A sharply divided Supreme Court refused to require states to provide lawyers for poor people in civil cases involving incarceration but ordered state officials to ensure that hearings are “fundamentally fair” to the person facing possible detention.
The justices voted 5 to 4 to uphold the appeal of Michael Turner, a South Carolina man sent to jail for up to 12 months after he insisted he could not afford his child-support payments.
Justice Stephen G. Breyer, who wrote the opinion for the court’s four liberal-leaning justices and Justice Anthony M. Kennedy, said “the Due Process Clause does not always require the provision of counsel in civil proceedings where incarceration is threatened.”
But Breyer said that Turner was never told that his ability to pay was the crucial question, that no one provided him with a form to disclose his financial information and that the state court never officially determined whether Turner had the ability to pay the child support.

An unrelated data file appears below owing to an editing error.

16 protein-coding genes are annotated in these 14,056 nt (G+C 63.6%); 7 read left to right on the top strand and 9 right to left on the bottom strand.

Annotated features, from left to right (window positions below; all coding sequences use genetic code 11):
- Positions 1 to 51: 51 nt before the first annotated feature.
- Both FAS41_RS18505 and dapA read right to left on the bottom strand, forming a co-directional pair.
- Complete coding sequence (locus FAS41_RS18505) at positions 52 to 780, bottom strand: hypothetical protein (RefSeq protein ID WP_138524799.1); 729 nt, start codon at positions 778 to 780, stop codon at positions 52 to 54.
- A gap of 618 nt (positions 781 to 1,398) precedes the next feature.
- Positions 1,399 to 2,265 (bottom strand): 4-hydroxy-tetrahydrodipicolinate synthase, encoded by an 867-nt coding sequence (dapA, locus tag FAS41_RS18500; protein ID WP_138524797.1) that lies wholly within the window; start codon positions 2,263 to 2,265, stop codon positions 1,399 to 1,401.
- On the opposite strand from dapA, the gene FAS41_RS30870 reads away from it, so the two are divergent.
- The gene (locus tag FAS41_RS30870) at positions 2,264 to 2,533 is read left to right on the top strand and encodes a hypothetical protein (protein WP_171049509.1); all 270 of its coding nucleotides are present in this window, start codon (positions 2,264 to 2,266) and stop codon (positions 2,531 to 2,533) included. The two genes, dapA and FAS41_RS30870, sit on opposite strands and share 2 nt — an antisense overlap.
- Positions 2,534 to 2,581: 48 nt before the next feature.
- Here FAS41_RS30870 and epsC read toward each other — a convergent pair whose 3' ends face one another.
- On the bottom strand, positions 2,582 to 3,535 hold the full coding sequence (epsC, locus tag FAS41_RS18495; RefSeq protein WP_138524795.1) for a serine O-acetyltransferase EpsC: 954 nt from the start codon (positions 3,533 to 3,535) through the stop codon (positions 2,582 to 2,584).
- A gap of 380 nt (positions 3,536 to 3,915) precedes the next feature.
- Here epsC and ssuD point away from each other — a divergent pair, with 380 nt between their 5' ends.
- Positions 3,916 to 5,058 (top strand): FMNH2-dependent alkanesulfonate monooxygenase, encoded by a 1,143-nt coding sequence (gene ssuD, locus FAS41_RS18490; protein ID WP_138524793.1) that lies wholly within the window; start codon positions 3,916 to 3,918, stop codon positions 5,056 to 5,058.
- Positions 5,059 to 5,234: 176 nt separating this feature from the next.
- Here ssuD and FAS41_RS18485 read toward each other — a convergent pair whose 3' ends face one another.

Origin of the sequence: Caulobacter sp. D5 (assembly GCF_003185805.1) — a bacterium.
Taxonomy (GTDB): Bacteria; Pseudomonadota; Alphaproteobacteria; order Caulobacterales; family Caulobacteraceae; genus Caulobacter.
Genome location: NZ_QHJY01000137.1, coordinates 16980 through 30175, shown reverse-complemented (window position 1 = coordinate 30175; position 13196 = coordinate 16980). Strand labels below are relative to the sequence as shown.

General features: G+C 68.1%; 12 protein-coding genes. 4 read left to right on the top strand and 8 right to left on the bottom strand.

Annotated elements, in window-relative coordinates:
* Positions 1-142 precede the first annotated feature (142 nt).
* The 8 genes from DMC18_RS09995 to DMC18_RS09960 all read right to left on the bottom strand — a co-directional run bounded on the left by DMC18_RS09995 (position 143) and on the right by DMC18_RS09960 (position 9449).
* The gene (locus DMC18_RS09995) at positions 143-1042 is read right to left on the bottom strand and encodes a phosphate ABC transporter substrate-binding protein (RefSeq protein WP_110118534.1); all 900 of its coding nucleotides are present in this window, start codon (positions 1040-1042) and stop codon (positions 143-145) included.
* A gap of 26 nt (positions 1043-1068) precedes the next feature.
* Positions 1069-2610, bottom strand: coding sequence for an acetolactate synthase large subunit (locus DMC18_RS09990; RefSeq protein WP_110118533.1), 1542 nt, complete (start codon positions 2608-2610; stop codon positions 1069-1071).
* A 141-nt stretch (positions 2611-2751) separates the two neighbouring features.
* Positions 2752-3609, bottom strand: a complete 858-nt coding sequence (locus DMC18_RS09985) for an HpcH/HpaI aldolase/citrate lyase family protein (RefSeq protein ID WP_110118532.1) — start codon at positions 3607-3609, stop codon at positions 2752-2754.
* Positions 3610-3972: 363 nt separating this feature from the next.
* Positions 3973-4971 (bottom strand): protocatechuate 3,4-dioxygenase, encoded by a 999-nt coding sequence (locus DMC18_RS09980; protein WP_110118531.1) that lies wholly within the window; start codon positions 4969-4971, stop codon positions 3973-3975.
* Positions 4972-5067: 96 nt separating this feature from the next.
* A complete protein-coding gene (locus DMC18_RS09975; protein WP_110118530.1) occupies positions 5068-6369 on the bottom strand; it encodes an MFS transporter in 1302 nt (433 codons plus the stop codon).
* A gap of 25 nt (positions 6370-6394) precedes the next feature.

“Under these circumstances, Turner’s incarceration violated the Due Process Clause,” Breyer said.
The court’s four conservative justices dissented.
The case is Turner v. Rogers.
The court limited the First Amendment rights of government employees, saying a police chief cannot sue over employer retaliation that came after he spoke out on a pay matter.
The high court overturned a ruling for former Duryea, Pa., police chief Charles Guarnieri. After he won a union grievance, city officials denied his request for overtime pay. Guarnieri contended the denial was retaliation for his union grievance.
But the high court ruled 8 to 1 that government employers can take adverse actions against employees who speak out on private matters.
The case is Borough of Duryea v. Guarnieri.